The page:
Colorado Potato Beetle Management
ENTFACT-312: Colorado Potato Beetle Management | Download PDF
Ric Bessin, Extension Specialist
University of Kentucky College of Agriculture
The common black and yellow-striped "potato bug", a very familiar insect to home gardeners, is the most serious insect pest of potatoes. Both the striped beetle and the black-spotted, red larva feed on potato leaves. Their damage can greatly reduce yield and even kill plants. In addition to potato, Colorado potato beetle can be a serious pest of tomato, eggplant, and pepper.
Figure 1. Colorado potato is commonly referred to as the 'potato bug'.
The Colorado potato beetle is notorious for its ability to rapidly develop resistance to insecticides that are used repeatedly for control. This has been a serious problem on the east coast for some time, and is becoming more of a problem in Kentucky. With a limited number of insecticides available, some homeowners feel they have exhausted their control options when it becomes resistant to one or more insecticides.
Colorado potato beetles overwinter in the soil as adults. They become active in the spring as temperatures rise and begin to feed on weeds and volunteer or early planted potatoes, even entering the soil to attack emerging foliage. Female beetles lay orange-yellow eggs in batches of about two dozen or so on the underside of the leaves. Each female can lay 500 or more eggs over a four to five week period. Eggs hatch in four to nine days and the larvae begin to feed on potato foliage.
The larvae are humpbacked with two rows of black spots on each side. They usually feed in groups and damage can be severe. The larval stage lasts two to three weeks.
Figure 2. Colorado potato beetle larvae are humpbacked with two rows of black spots on each side of the body.
Full-grown larvae burrow in the ground to pupate. In five to 10 days, the adult beetle emerges. This insect can go from egg to adult in as little as 21 days. The newly emerged adult female feeds for a few days before egg laying begins. There are two full and occasionally a partial third generation each year. If foliar sprays are used, an effort should be made to treat just after most eggs have hatched but before serious plant damage occurs.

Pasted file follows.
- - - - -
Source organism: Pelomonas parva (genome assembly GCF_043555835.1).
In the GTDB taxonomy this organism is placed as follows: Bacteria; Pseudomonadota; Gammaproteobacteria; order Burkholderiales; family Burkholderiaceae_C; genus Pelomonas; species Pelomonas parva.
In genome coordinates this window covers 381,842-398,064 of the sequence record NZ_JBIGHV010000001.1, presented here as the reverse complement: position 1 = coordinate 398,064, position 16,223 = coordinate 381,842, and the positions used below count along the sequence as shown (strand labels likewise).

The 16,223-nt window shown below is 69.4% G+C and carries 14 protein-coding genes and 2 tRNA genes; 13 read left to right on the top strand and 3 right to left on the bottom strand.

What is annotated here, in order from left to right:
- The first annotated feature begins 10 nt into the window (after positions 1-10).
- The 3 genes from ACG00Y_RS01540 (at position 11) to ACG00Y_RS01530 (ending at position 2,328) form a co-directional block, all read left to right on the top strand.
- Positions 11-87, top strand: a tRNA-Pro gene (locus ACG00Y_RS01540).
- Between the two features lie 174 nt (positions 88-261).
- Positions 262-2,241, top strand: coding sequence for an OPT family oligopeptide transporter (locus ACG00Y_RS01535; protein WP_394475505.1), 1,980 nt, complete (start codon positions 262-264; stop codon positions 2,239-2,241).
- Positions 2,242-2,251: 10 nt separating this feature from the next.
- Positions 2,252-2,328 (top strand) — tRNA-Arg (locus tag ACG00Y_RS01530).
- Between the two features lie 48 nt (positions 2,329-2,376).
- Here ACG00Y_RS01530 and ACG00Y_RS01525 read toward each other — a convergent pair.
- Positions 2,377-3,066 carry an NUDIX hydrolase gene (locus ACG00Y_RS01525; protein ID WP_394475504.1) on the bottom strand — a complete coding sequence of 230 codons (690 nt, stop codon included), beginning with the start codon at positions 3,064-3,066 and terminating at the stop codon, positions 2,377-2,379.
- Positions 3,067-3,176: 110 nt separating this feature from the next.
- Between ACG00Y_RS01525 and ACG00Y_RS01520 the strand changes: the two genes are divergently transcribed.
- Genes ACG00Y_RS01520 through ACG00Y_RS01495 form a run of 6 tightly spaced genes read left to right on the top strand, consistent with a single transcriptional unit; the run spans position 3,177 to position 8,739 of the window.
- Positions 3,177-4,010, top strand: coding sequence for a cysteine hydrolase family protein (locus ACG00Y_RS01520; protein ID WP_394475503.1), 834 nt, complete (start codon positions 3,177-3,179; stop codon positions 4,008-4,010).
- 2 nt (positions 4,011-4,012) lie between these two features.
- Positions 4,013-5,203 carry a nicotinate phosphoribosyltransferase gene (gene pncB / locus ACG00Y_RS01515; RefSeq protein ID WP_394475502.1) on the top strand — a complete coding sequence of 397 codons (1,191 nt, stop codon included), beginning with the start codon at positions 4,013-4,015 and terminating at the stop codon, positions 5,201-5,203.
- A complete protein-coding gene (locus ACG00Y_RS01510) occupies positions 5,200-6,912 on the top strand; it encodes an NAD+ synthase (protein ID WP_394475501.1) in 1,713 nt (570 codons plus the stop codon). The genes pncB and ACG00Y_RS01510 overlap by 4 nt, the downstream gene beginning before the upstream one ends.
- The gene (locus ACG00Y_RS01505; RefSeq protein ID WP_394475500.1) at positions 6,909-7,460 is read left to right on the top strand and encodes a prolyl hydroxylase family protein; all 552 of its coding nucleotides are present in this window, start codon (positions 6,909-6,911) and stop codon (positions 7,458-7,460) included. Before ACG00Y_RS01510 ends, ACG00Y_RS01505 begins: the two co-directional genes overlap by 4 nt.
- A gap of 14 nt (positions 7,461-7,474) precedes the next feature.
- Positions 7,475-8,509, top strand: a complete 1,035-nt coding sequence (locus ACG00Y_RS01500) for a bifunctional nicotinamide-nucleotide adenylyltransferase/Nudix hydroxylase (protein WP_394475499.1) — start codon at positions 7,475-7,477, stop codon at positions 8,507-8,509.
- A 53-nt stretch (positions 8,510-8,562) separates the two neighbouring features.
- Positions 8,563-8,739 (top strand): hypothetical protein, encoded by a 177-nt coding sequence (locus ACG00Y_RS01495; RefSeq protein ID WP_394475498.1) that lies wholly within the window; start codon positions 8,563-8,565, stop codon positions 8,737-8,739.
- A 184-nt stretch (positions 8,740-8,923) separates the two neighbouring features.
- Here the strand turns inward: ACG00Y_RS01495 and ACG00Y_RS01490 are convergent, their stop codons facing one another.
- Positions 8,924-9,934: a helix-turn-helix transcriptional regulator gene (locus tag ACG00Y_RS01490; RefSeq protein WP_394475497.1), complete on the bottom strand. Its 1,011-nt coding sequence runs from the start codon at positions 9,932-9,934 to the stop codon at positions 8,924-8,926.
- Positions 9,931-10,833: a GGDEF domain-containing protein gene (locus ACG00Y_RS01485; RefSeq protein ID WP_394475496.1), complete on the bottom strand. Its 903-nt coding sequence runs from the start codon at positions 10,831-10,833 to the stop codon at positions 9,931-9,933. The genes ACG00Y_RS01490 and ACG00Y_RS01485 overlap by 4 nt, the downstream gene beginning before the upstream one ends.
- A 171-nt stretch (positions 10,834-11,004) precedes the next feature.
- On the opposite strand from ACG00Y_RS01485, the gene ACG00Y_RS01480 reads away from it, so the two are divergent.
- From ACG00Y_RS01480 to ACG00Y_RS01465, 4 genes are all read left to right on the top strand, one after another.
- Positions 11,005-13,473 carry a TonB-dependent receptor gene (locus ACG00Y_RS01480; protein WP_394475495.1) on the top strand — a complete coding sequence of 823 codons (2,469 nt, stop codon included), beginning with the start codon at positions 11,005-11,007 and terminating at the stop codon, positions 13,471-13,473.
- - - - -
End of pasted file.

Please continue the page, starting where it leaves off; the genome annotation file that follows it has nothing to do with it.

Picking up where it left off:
Insecticides in the same chemical class usually have the same mode of action, the same method of killing the insect. Resistance develops more rapidly to an insecticide when that insecticide is used repeatedly as the only control measure. Repeated use of one class kills susceptible beetles, leaving those that are resistant. Overuse of one insecticide may favor the development of resistance to other insecticides in the same chemical class. Consequently, to delay or prevent resistance it is important to avoid repeated usage of one particular insecticide by rotating the insecticides used.
Rotation needs to be among different classes of insecticides. This is done by switching IRAC modes of action groups with each application. For example, rotation between two pyrethroids in IRAC group 3A would not be as effective as a group 3A followed by a group 4A in rotation. Because both group 3A’s are in the same class of chemicals and have the same mode of action, nothing is gained with this type of rotation.
Figure 3. IRAC mode of action group listing is on the front of most commercial insecticide labels.
Bacillius thuringiensis var tenebrionis (Bt) is effective against small larvae (less than 1/4 inch) and should be applied at egg hatch or when larvae are first seen. A premature treatment may lose much of its effectiveness before the eggs hatch. Larger larvae are more difficult to control with Bt. Azatin, an extract of the neem seed, prevents the larvae from developing normally.
Frequently, control failures with Colorado potato beetle are due to other factors besides just insecticide resistance alone. Timing of sprays is critical for control. Overwintering beetles are attracted to fields over a period of several weeks; spraying an insecticide too early may only control a portion of those beetles. However, waiting until larvae are nearly full grown also increases the chances of control failure. Small larvae are much easier to control with an insecticide than large ones. Using the correct amount of insecticide as well as obtaining complete coverage of the plants is important.
Insecticides should only be used when needed. Potato plants can withstand considerable defoliation without yield loss. Plants can loss up to 30% of their foliage without yield loss. Generally, insecticides do not need to be applied unless there is more than an average of one beetle or larva per plant. Additionally, some beneficial insects such as birds, predatory stink bugs, and parasitic flies will help to reduce Colorado potato beetle numbers somewhat.
Other non-chemical control measures such as hand picking of adult beetles and immature stages is encouraged as this will aid to delay the development of resistance. Hand picking can be particularly effective in reducing the numbers of overwintering beetles coming to the young plants in the spring. Resistance by Colorado potato beetles should be managed on a field to field basis. While they may be resistant to one insecticide in a particular location, those in other areas within the same county may not have developed resistance to that insecticide.
CAUTION! Pesticide recommendations in this publication are registered for use in Kentucky, USA ONLY! The use of some products may not be legal in your state or country. Please check with your local county agent or regulatory official before using any pesticide mentioned in this publication.
Of course, ALWAYS READ AND FOLLOW LABEL DIRECTIONS FOR SAFE USE OF ANY PESTICIDE!
Photos courtesy Ric Bessin, University of Kentucky Entomology